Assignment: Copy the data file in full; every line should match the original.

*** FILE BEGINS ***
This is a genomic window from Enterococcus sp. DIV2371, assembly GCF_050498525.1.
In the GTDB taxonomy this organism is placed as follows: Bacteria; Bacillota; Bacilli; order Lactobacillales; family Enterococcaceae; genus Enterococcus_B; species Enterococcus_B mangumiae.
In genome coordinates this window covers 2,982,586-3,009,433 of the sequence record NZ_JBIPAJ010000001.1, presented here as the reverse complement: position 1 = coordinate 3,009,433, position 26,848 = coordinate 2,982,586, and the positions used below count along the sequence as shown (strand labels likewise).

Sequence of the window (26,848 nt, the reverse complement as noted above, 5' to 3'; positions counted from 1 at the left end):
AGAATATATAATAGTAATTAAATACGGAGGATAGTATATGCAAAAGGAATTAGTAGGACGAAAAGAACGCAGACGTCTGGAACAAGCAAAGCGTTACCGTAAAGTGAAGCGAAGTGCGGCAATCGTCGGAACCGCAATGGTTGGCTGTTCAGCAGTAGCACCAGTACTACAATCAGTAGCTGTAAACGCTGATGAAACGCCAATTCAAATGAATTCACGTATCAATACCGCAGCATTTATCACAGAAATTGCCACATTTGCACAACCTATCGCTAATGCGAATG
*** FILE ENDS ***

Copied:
This is a genomic window from Enterococcus sp. DIV2371, assembly GCF_050498525.1.
In the GTDB taxonomy this organism is placed as follows: Bacteria; Bacillota; Bacilli; order Lactobacillales; family Enterococcaceae; genus Enterococcus_B; species Enterococcus_B mangumiae.
In genome coordinates this window covers 2,982,586-3,009,433 of the sequence record NZ_JBIPAJ010000001.1, presented here as the reverse complement: position 1 = coordinate 3,009,433, position 26,848 = coordinate 2,982,586, and the positions used below count along the sequence as shown (strand labels likewise).

Sequence of the window (26,848 nt, the reverse complement as noted above, 5' to 3'; positions counted from 1 at the left end):
AGAATATATAATAGTAATTAAATACGGAGGATAGTATATGCAAAAGGAATTAGTAGGACGAAAAGAACGCAGACGTCTGGAACAAGCAAAGCGTTACCGTAAAGTGAAGCGAAGTGCGGCAATCGTCGGAACCGCAATGGTTGGCTGTTCAGCAGTAGCACCAGTACTACAATCAGTAGCTGTAAACGCTGATGAAACGCCAATTCAAATGAATTCACGTATCAATACCGCAGCATTTATCACAGAAATTGCCACATTTGCACAACCTATCGCTAATGCGAATG